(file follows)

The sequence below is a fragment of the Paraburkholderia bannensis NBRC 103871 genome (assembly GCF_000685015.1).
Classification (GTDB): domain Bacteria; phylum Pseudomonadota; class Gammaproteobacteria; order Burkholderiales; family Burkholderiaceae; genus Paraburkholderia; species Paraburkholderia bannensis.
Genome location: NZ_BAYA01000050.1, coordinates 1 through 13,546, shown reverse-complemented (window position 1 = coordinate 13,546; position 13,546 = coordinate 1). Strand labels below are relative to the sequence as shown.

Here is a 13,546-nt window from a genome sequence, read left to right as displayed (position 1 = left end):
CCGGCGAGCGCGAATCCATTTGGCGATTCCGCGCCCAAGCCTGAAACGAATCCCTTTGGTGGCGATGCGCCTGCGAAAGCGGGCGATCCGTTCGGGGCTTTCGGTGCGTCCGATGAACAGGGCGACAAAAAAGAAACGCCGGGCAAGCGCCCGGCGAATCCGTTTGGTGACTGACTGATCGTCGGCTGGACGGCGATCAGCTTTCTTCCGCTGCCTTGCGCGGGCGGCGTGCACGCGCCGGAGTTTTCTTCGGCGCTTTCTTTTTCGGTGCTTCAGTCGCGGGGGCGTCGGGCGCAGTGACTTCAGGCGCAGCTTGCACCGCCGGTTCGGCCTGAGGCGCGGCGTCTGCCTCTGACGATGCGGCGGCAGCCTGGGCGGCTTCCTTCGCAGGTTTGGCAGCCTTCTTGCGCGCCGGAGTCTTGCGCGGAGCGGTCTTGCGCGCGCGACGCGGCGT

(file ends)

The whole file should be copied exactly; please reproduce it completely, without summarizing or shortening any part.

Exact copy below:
The sequence below is a fragment of the Paraburkholderia bannensis NBRC 103871 genome (assembly GCF_000685015.1).
Classification (GTDB): domain Bacteria; phylum Pseudomonadota; class Gammaproteobacteria; order Burkholderiales; family Burkholderiaceae; genus Paraburkholderia; species Paraburkholderia bannensis.
Genome location: NZ_BAYA01000050.1, coordinates 1 through 13,546, shown reverse-complemented (window position 1 = coordinate 13,546; position 13,546 = coordinate 1). Strand labels below are relative to the sequence as shown.

Here is a 13,546-nt window from a genome sequence, read left to right as displayed (position 1 = left end):
CCGGCGAGCGCGAATCCATTTGGCGATTCCGCGCCCAAGCCTGAAACGAATCCCTTTGGTGGCGATGCGCCTGCGAAAGCGGGCGATCCGTTCGGGGCTTTCGGTGCGTCCGATGAACAGGGCGACAAAAAAGAAACGCCGGGCAAGCGCCCGGCGAATCCGTTTGGTGACTGACTGATCGTCGGCTGGACGGCGATCAGCTTTCTTCCGCTGCCTTGCGCGGGCGGCGTGCACGCGCCGGAGTTTTCTTCGGCGCTTTCTTTTTCGGTGCTTCAGTCGCGGGGGCGTCGGGCGCAGTGACTTCAGGCGCAGCTTGCACCGCCGGTTCGGCCTGAGGCGCGGCGTCTGCCTCTGACGATGCGGCGGCAGCCTGGGCGGCTTCCTTCGCAGGTTTGGCAGCCTTCTTGCGCGCCGGAGTCTTGCGCGGAGCGGTCTTGCGCGCGCGACGCGGCGT